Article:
Facts about Field Ants, "Scientific name for Field Ants is Formica species". Field Ants are a type of ant species that belongs to the Formicida family. The Field Ants historical origin is dating to the open woodlands and shrublands of North America, Europe and the Northern Hemisphere. The Field Ants mostly construct their nests in the surfaces beside fields, lawns, parks and gardens. Some species of Field Ants also build their nests close to sidewalks, trees, building basements, rocks and fences. A certain group of field ants dig up soils from the ground which they use in constructing their habitation mounds.
The Field Ants have polymorphous workers which vary in size from 13/64 to 3/8 inches (5.08 to 9.52 mil).
The Field Ants also have diversified colors among which include; bi-colored, brown, tan, black and red. In most cases, most people confuse field ants with carpenter ants mostly due to having nearly the same size. The main difference between Field Ants and carpenter ants is that field ants have three simple eyes in the front section of the head and a single node which are not common in carpenter ants. Unlike carpenter ants, Field Ants also have a circlet of hair all round the opening located in a tip in the abdomen through where the ant releases formic acid.
The most common food for field ants is honeydew; a component obtained from insects such as aphids (a minute bug that feeds by sucking sap from plants and roots. It reproduces rapidly, often producing live young without mating, and may live in large colonies that cause extensive damage to crops) and mealy bugs. To get aphids, field ants have to dig into trees and shrubs. Common species of Field Ants will also feed on other insects and meat. Unlike other ants, Field Ants do not invade home indoors to get food but search for food on the outdoor surroundings.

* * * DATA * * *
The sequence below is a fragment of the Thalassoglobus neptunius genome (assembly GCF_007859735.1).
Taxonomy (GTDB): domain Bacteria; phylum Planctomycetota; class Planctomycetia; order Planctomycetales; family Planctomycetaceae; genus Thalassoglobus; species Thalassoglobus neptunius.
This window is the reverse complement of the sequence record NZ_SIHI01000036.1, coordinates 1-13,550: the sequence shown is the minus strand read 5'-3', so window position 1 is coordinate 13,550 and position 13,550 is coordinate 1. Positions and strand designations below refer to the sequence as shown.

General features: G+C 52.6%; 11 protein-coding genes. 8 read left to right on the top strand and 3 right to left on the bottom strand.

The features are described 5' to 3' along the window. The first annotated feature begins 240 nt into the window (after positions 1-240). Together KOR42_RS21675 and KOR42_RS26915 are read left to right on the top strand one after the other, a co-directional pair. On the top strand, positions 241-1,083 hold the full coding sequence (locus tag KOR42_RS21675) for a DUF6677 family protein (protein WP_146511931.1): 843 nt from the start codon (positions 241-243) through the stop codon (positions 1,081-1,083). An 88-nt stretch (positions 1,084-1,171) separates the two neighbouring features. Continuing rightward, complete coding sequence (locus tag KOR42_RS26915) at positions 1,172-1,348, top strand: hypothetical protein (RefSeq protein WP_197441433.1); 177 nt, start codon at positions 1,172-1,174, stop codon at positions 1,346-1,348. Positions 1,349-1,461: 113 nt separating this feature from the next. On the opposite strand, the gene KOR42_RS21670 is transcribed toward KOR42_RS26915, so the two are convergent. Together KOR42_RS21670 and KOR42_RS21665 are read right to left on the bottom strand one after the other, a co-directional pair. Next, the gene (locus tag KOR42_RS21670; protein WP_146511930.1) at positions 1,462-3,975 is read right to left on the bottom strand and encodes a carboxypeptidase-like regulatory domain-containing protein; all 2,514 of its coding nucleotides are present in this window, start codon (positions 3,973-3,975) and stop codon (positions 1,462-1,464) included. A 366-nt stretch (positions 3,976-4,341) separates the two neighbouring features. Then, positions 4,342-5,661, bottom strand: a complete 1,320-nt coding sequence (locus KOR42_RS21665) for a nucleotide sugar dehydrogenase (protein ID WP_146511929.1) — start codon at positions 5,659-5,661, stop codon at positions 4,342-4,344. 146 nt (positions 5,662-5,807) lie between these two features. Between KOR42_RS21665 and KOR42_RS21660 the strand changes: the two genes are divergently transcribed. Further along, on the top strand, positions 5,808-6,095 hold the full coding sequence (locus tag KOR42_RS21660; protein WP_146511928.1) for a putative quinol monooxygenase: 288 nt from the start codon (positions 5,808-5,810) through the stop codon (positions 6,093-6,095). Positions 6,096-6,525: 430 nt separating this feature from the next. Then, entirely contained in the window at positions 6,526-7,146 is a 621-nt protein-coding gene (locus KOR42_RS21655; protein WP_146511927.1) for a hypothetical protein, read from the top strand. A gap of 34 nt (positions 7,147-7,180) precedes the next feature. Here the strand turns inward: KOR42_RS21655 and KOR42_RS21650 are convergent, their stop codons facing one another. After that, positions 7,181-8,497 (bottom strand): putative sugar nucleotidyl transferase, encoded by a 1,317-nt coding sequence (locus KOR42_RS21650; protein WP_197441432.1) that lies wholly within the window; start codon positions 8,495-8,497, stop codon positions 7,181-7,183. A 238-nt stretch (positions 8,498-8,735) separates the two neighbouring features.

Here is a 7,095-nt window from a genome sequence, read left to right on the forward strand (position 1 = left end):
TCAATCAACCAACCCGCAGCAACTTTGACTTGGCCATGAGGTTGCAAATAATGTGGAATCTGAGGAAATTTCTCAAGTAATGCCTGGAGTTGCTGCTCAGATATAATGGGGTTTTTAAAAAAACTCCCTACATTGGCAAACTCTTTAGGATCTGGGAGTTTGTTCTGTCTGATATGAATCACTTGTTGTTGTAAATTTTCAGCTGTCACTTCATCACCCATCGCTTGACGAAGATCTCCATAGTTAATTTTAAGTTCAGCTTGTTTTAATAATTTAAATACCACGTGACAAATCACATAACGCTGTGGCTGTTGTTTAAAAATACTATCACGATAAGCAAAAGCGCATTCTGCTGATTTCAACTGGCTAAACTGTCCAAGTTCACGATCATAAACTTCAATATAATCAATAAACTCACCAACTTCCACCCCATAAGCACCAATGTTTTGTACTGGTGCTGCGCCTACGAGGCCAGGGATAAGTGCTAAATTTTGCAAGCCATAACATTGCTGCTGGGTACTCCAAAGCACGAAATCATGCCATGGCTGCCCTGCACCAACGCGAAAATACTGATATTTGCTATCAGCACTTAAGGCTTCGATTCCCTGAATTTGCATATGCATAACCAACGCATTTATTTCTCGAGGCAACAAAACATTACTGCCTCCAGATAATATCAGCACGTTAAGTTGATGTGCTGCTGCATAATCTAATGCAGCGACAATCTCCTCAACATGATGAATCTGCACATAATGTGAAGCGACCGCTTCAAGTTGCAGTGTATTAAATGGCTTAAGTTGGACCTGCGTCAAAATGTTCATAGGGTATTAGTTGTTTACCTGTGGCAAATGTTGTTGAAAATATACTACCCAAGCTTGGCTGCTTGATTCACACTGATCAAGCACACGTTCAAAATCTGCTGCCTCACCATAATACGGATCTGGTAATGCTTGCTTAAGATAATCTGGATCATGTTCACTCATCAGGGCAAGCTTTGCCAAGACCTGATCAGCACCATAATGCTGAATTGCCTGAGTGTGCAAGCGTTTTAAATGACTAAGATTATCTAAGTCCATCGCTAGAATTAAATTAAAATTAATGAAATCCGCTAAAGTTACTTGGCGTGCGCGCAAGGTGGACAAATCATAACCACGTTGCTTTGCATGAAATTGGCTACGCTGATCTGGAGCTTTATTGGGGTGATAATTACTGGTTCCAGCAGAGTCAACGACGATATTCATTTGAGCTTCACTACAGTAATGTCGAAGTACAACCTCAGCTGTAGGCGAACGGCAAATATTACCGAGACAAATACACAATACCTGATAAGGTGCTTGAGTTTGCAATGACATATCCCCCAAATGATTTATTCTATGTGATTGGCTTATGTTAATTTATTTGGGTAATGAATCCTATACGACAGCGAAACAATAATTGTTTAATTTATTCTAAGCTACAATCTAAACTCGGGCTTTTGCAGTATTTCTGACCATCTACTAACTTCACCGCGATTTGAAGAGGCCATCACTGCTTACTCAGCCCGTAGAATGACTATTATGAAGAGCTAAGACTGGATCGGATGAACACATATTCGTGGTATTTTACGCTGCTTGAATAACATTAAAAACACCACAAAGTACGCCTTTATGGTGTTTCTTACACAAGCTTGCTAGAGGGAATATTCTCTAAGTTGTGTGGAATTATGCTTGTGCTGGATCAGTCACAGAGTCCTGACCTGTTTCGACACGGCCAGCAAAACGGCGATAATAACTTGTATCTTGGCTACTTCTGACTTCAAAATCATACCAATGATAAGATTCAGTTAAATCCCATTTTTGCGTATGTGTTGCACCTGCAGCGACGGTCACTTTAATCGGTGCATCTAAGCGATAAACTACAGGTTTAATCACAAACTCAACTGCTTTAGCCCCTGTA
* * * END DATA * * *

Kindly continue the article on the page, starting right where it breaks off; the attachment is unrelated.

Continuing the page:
Field Ants mate between the months of July to September. Most studies state that field ants are polygamous, meaning that they stay with more than one queen in a single colony. These queens can be mated by a single drone or multiple drones. Just like other ants, the winged males and females take the nuptial flight to mate and the males die afterwards because they can no longer feed. The female Field Ant then moves out to establish a new nest where she lays her eggs. The eggs hatch to produce new Field Ants workers and winged males and females called swarmers. The queen Field Ants nurtures the brood until the workers are able to forage. The winged males and females Field Ants also fly out to mate, continuing the cycle
The field ants have an approximate lifespan of 10 years. However, some studies show that they can live much longer than this. Compared to other ants, field ants do not hurt even though they bite whenever agitated. All the same, a few species of the field ant release formic acid which is the main cause of the hitching effect felt once one is bitten.
Due to their ability to feed on insects and aphids, field ants are considered very essential animals in various parts of the world for feeding some birds and other species. As a matter of fact, some people especially in North America introduce field ants in their forests in order to feed on the dangerous pests like sawfly, swains, jack pines and tent caterpillars.
Field Ants are omnivores like humans, an omnivores, (definition-they eat both other animals and plants).
Field Ants have two stomachs, one that holds food for them to eat and one for other the colony.